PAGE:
17. nitalk

    nitalk Registered User

    Jul 1, 2015
    Carole, I know EVERYTHING you say makes sense. I know my temperament tends to exacerbate the problem, but I am trying, trying, trying to swim clear of the bait.
  18. Spamar

    Spamar Registered User

    Oct 5, 2013
    Even though OH is in a home, I still cop a lot of nastiness cos he knows I was the person who organized it. At least I can now walk away!
  19. Amy in the US

    Amy in the US Registered User

    Feb 28, 2015
    Nitalk, welcome to TP. I hope you find good advice and support here; there is plenty of both.

    I'm so sorry to hear about your situation with your mother. I found it reassuring to learn that I am not the only person here, who has a mother who is/was nasty and unpleasant in the past. Of course dementia is difficult enough to deal with, without the baggage from the pre-dementia relationship making it worse.

    I don't care what your mother did or did not do for you in the past, you have a right to your own life and your own happiness. My unsolicited advice for you is absolutely to cut down on the visits for now, both the frequency and duration. At the first sign of nasty behaviour, I would be out of there like a shot. I always remember something my aunt told me, about daily visits to her own mother (not dementia but just unpleasant) in the CH: that when her mother would turn nasty, she would calmly say something like, "I can see you're not up for visitors just now. I'll come back when you are feeling better," and then my aunt would leave, and not visit again that day or the next. It didn't take long before my grandmother began to behave herself!

    While I'm not suggesting that behavioural conditioning will be effective with someone with dementia, it does work both ways: if you can condition yourself to remove yourself when things get ugly, then you have still made the effort to visit but you are sparing yourself the worst of the comments. I find that those comments, as trifling as they may seem in the grand scale of things, are really, really challenging to deal with (both in the immediate moment, and afterwards). I frankly prefer to avoid them, and who wouldn't?

    I suggest you simply leave when things turn ugly, and even if they do not, keep your visits shorter. Other strategies include not visiting alone (my mother is much nicer if my husband is there, as she likes him), having something ready for distraction, such as suggesting a cup of tea or a change of scenery, and having an exit strategy ready, if that helps you. I also make a lot of trips to the toilet because just absenting myself for a minute or two can help me to calm down, and sometimes I don't have to go, but just washing my hands or texting a friend or surfing the Internet for 2 minutes is a good distraction. Usually when I return, my mother has lost the thread of the conversation. Plus, she can't remember that I just went to the toilet, so I don't get snarky comments on that, thank goodness!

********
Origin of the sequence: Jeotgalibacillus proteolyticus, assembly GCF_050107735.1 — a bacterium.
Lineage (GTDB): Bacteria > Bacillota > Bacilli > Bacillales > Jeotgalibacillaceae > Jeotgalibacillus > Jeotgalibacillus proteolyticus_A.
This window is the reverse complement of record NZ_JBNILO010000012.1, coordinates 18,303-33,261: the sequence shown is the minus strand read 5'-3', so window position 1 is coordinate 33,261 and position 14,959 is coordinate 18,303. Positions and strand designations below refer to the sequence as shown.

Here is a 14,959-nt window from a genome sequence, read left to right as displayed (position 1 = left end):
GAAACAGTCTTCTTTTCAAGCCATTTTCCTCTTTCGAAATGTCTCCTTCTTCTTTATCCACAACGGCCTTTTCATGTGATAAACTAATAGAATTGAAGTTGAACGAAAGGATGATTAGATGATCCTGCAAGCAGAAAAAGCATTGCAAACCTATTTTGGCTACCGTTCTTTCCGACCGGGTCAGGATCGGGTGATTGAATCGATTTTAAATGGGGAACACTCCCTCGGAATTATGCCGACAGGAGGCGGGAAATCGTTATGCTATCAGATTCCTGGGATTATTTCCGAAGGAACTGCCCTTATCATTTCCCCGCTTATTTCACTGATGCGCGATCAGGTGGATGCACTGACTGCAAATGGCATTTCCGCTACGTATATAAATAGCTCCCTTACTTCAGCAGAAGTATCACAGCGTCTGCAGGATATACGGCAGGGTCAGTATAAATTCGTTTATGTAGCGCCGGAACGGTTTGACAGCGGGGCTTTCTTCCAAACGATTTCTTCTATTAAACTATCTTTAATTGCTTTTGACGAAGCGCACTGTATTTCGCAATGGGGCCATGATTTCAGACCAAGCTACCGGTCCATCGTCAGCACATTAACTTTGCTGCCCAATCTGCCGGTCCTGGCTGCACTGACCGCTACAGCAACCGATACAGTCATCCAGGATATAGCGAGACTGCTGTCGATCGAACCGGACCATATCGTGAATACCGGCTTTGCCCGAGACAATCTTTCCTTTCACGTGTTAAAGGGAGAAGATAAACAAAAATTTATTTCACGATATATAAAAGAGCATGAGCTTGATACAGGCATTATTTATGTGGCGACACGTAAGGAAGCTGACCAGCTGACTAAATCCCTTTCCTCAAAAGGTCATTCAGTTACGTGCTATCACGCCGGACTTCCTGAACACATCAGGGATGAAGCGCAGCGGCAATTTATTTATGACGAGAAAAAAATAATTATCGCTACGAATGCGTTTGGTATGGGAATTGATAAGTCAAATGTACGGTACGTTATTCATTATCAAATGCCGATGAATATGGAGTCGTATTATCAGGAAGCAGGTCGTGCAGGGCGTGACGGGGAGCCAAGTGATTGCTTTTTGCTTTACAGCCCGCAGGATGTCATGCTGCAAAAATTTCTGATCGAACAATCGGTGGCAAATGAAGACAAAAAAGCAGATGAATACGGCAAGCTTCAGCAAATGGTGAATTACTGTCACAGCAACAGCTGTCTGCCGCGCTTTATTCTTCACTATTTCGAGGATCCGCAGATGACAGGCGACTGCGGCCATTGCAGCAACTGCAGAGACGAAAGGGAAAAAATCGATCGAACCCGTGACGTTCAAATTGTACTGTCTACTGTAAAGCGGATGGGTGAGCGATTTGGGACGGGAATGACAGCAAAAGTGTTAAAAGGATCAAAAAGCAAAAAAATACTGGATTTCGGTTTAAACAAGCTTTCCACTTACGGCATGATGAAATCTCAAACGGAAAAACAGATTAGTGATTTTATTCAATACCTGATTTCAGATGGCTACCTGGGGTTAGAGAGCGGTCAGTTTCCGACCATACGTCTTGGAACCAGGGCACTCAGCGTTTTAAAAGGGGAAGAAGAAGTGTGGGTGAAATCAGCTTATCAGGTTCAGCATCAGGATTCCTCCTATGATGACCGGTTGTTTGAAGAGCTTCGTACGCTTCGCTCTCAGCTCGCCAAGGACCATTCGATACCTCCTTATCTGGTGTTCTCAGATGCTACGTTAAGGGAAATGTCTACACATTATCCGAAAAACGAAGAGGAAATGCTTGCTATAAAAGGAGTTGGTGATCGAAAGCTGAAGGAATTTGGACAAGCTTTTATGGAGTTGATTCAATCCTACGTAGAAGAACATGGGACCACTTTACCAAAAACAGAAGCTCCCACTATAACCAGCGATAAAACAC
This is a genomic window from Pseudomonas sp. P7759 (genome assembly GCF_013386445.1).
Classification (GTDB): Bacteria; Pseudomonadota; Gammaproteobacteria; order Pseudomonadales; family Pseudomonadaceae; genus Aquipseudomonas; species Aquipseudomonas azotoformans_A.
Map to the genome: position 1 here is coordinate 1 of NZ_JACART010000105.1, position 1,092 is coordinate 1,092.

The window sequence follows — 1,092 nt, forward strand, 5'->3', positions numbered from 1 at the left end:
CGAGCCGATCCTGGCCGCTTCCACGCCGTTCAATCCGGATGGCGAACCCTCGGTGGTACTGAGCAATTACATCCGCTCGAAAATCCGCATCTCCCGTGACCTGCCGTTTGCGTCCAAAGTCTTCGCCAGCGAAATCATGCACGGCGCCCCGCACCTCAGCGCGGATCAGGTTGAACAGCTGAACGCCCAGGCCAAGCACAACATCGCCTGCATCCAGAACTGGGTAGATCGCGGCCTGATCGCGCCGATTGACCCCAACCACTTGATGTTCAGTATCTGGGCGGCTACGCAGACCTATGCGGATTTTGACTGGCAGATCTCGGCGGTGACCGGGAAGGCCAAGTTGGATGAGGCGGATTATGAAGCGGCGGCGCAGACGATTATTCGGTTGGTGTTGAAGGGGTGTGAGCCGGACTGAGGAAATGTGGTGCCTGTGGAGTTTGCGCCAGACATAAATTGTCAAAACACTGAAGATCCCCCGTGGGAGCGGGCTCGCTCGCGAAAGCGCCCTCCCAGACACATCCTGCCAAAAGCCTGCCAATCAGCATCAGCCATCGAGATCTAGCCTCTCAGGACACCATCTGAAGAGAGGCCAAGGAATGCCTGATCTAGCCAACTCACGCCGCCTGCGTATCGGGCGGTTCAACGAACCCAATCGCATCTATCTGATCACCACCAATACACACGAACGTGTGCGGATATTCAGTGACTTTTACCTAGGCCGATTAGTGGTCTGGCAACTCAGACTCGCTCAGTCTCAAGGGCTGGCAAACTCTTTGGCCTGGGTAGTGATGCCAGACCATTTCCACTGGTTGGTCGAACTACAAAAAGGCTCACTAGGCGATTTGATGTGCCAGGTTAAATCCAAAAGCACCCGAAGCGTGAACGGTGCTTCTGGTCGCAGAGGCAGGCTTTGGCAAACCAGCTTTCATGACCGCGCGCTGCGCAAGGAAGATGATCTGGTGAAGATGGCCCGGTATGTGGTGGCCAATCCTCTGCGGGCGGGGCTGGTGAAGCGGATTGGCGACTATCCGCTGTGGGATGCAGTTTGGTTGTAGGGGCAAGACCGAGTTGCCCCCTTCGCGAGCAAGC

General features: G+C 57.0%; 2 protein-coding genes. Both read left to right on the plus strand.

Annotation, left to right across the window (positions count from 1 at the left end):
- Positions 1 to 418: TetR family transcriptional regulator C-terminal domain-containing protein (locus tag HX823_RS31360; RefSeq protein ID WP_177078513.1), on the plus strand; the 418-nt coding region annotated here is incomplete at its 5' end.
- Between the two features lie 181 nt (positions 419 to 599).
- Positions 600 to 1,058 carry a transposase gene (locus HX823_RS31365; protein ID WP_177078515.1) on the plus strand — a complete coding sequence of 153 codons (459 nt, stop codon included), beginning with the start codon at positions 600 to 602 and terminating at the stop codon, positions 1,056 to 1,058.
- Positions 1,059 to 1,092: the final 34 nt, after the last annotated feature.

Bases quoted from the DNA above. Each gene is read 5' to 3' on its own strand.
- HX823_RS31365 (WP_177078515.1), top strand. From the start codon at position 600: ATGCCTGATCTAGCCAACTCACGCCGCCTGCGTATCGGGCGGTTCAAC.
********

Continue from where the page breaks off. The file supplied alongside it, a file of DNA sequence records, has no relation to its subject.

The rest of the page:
So I would say that for now, don't visit twice a day, and don't even visit every day. You need to have days that are free of visiting. I hope you will at least consider this option.

    Guilt can be paralysing and terrible. Many on here speak of the "guilt monster" and we all struggle with it, to varying degrees, at different times. It's easy to say, but challenging to do: don't let the guilt consume you. You are not a bad person. This is not your fault. Dementia is the enemy. This is the fault of the dementia, not you.

    Best wishes to you, nitalk.
  20. avian999

    avian999 Registered User

    Oct 24, 2011
    Cardigan Wales
    It Hurts

    My husband used to be the same with me....Always telling me to go , that I was no use. Nothing in the house was mine because I'd never done anything in the 40 years that we have been together.
    He is now on medication and it has stabilised things..
    We still have out bursts occasionally and it still hurts after the 7 years thats it's been going on..

Share This Page

  1. This site uses cookies to help personalise content, tailor your experience and to keep you logged in if you register.
    By continuing to use this site, you are consenting to our use of cookies.
  1. This site uses cookies to help personalise content, tailor your experience and to keep you logged in if you register.
    By continuing to use this site, you are consenting to our use of cookies.